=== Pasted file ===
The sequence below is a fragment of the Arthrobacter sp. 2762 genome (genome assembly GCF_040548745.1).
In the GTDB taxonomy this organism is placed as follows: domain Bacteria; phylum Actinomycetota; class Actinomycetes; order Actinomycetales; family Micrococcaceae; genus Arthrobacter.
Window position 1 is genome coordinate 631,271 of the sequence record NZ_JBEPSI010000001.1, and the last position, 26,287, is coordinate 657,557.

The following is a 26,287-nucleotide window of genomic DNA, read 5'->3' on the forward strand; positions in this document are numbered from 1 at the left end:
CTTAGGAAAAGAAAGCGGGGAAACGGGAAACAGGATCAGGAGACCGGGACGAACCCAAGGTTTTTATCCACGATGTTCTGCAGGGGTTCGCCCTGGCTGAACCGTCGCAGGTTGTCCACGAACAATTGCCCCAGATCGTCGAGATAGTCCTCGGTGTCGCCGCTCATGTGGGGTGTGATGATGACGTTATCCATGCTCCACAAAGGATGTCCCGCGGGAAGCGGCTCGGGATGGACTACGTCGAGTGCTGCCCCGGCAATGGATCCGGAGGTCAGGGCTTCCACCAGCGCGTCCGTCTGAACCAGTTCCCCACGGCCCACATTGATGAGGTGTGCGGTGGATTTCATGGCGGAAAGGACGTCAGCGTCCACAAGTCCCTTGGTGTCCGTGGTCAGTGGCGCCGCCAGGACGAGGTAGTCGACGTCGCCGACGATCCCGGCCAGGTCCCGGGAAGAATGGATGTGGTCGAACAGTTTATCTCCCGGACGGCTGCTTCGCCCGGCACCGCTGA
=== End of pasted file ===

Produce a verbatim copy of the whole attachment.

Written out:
The sequence below is a fragment of the Arthrobacter sp. 2762 genome (genome assembly GCF_040548745.1).
In the GTDB taxonomy this organism is placed as follows: domain Bacteria; phylum Actinomycetota; class Actinomycetes; order Actinomycetales; family Micrococcaceae; genus Arthrobacter.
Window position 1 is genome coordinate 631,271 of the sequence record NZ_JBEPSI010000001.1, and the last position, 26,287, is coordinate 657,557.

The following is a 26,287-nucleotide window of genomic DNA, read 5'->3' on the forward strand; positions in this document are numbered from 1 at the left end:
CTTAGGAAAAGAAAGCGGGGAAACGGGAAACAGGATCAGGAGACCGGGACGAACCCAAGGTTTTTATCCACGATGTTCTGCAGGGGTTCGCCCTGGCTGAACCGTCGCAGGTTGTCCACGAACAATTGCCCCAGATCGTCGAGATAGTCCTCGGTGTCGCCGCTCATGTGGGGTGTGATGATGACGTTATCCATGCTCCACAAAGGATGTCCCGCGGGAAGCGGCTCGGGATGGACTACGTCGAGTGCTGCCCCGGCAATGGATCCGGAGGTCAGGGCTTCCACCAGCGCGTCCGTCTGAACCAGTTCCCCACGGCCCACATTGATGAGGTGTGCGGTGGATTTCATGGCGGAAAGGACGTCAGCGTCCACAAGTCCCTTGGTGTCCGTGGTCAGTGGCGCCGCCAGGACGAGGTAGTCGACGTCGCCGACGATCCCGGCCAGGTCCCGGGAAGAATGGATGTGGTCGAACAGTTTATCTCCCGGACGGCTGCTTCGCCCGGCACCGCTGA